(Natural News) As antifungal drug resistance grows increasingly common, a number of scientists have turned to plant-derived essential oils for a solution. To that end, researchers from the Flanders Institute for Biotechnology (VIB) have developed a new screening method to identify the antimicrobial qualities of these volatile substances.
They dubbed their method the vapor-phase-mediated susceptibility (VMS) assay, which they based on the vapor?phase?mediated patch assay. Both were intended to assess the vapor-phase-mediated antimicrobial activities of particular substances, or the inhibitory antimicrobial activity of a molecule after its evaporation and migration through the vapor-phase. For their study, the researchers utilized a 96-well microplate.
“We hypothesized that, under ideal conditions, a volatile added to the central four wells would spread symmetrically in a spherical manner, thus establishing a concentration gradient across the microtiter plate,” they wrote in their study, published in Scientific Reports. “A circle enclosing the four wells to which the volatile is added, was designated the volatility-center. Around this center, concentric circles can be drawn that successively touch the nearest equidistant wells, with each set of wells making up a new distance category.
“The distance between the circles and the volatility-center is the minimum distance that a volatile needs to travel to possibly exert effects in the corresponding wells.”
Through this, the team was able to assess 175 essential oils and 37 essential oil components against two human fungal pathogens: Candida albicans and Candida glabrata. They discovered that half of the essential oils and their compounds had vapor-phase-mediated activity that affected both Candida species. (Related: Oregano essential oil kills antibiotic resistant superbugs “without any side effects” urges scientist … Pharma-controlled media SILENT.)
Moreover, they took note of two interesting observations. The first was that the current batch of commercial antifungals showed no vapor-phase-mediated activity. Secondly, citronellal, a monoterpenoid responsible for giving citronella oil its distinct scent, demonstrated the most significant vapor-phase-mediated activity against C. glabrata, the species infamous for being highly resistant to drugs. This was stated as either being suggestive of the impact of citronellal on bacterial membrane homeostasis, or of a new mode of action.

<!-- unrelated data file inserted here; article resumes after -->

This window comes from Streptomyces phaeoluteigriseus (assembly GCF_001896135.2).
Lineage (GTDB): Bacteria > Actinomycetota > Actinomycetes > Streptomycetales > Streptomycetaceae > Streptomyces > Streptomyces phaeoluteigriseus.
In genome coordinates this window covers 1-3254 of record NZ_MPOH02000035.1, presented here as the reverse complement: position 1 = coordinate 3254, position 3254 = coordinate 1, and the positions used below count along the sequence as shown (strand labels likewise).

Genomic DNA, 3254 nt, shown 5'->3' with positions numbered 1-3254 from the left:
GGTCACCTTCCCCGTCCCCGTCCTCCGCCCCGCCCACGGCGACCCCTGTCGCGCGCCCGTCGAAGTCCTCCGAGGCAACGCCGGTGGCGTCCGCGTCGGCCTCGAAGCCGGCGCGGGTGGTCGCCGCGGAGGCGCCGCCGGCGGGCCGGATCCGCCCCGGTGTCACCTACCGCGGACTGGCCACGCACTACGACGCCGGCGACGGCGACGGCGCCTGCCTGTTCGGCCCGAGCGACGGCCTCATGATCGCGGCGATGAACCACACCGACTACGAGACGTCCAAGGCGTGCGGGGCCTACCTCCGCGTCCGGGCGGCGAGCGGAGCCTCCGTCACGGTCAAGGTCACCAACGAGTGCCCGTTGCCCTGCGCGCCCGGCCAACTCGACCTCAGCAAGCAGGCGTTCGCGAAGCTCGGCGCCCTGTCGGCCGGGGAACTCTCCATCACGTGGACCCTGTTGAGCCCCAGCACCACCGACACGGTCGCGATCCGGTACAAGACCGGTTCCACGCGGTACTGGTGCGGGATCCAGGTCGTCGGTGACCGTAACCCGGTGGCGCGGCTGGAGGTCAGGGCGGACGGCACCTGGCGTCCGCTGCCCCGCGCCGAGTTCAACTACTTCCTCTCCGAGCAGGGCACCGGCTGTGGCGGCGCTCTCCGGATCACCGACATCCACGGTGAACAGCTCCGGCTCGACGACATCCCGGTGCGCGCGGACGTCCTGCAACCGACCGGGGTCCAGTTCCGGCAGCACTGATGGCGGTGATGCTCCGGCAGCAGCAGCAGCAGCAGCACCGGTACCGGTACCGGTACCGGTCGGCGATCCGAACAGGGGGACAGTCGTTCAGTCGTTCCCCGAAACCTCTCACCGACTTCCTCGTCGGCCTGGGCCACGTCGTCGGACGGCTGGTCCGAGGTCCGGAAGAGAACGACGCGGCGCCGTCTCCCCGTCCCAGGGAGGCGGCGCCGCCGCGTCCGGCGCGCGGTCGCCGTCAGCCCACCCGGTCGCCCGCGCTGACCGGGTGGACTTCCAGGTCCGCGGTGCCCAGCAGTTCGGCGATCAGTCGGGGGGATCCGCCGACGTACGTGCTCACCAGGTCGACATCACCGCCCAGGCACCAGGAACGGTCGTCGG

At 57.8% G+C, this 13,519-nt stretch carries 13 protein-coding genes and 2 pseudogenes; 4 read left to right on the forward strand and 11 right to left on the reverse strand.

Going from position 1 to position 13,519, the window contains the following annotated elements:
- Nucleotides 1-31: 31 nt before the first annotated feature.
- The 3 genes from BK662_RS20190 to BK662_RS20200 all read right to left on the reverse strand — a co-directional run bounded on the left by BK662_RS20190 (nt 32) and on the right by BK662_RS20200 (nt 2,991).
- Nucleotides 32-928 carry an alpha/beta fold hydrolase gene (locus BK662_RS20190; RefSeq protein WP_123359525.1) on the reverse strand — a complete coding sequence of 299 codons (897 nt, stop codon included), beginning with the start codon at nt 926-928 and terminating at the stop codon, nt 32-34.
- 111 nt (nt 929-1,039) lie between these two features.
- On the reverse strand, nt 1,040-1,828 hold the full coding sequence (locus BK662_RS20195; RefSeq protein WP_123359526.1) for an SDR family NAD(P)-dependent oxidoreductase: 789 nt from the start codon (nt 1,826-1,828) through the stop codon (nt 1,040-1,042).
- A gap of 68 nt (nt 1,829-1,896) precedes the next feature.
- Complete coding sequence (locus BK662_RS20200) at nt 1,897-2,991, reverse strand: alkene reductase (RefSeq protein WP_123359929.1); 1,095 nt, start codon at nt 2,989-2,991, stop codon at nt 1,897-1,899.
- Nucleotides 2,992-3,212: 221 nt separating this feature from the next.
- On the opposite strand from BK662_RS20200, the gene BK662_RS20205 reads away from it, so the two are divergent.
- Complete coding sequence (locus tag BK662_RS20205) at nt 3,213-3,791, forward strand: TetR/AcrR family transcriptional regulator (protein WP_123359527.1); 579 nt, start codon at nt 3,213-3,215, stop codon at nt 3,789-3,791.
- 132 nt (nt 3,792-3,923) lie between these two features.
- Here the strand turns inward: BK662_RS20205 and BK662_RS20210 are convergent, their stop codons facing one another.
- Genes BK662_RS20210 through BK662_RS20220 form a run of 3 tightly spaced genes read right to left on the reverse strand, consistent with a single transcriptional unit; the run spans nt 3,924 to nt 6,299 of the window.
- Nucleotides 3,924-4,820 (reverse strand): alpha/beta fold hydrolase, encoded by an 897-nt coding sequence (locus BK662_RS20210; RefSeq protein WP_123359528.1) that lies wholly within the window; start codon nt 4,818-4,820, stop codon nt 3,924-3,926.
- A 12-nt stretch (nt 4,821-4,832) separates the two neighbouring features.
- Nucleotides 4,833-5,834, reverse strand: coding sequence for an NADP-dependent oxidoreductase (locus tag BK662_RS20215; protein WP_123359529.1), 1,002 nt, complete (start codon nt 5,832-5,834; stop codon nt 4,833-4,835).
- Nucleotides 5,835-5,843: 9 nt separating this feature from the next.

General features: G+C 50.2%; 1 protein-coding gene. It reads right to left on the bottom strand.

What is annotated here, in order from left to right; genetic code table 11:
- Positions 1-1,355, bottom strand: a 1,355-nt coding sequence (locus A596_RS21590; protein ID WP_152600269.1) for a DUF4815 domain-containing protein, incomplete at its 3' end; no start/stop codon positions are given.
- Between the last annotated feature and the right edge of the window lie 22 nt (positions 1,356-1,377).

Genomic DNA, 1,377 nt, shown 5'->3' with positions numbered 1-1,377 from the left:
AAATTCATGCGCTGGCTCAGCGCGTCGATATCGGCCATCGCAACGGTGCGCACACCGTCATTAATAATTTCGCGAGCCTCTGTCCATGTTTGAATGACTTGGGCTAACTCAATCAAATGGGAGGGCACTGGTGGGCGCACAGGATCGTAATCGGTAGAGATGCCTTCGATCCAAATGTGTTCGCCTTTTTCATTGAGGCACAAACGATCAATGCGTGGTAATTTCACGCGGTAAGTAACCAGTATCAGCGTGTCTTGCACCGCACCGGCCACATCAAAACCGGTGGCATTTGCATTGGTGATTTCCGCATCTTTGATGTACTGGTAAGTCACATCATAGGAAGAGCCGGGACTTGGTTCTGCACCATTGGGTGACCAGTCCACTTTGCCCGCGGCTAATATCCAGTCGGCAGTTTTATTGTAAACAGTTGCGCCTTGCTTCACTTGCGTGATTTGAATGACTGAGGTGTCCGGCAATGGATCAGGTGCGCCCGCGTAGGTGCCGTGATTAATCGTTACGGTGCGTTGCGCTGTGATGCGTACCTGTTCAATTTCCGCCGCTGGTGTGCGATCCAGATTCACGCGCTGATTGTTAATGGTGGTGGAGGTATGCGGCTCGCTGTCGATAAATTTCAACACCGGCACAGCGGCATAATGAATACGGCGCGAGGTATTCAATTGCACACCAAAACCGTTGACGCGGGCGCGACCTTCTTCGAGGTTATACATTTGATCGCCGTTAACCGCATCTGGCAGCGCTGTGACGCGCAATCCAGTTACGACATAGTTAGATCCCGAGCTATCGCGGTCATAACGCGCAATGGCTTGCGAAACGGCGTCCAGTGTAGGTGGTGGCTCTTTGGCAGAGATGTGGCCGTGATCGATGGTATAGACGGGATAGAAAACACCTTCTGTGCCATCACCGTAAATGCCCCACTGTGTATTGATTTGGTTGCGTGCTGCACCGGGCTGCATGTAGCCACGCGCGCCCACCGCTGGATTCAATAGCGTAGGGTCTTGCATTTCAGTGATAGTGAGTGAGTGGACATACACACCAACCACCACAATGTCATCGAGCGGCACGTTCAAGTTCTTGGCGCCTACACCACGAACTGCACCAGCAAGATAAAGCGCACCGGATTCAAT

Thus, the researchers concluded that several common essential oils and essential oil components possessed considerable antifungal activity. Additionally, using the VMS assay to detect vapor-phase-mediated activity would allow for a more complete understanding of the antimicrobial properties of specific substances, in turn making it possible to expand on the applications of existing treatments and uncover new ones.
Though far from just determining antimicrobial activity, the researchers believe that the VMS assay has the potential to fulfill various other applications. “Our findings are, for instance, a starting point for the development of molecules that could also be used in vaporizers,” explained researcher, Adam Feyaerts. “After all, volatiles can access otherwise hard to reach areas. Think of possibilities such as maintaining hygiene in hospitals or treat patients with lung infections. There are agricultural options too, such as preventing post-harvest contamination or protecting crops against pests.”
A brief look at C. glabrata
What makes C. glabrata unique and highly resistant to antibiotics is its survival mechanism. A 2009 report revealed that C. glabrata is capable of reorganizing and duplicating its chromosomes to defend itself against antifungal medication. The greater the amount of antifungals in a system, the higher the number of chromosomes reorganized and copied by C. glabrata. Certain mutations such as the FKS1/2 mutation and the MSH2 mutation are believed to enhance the antifungal-resistant capabilities of a type of yeast. Conversely, an absence of antifungals leads to this mechanism of action becoming inactive.
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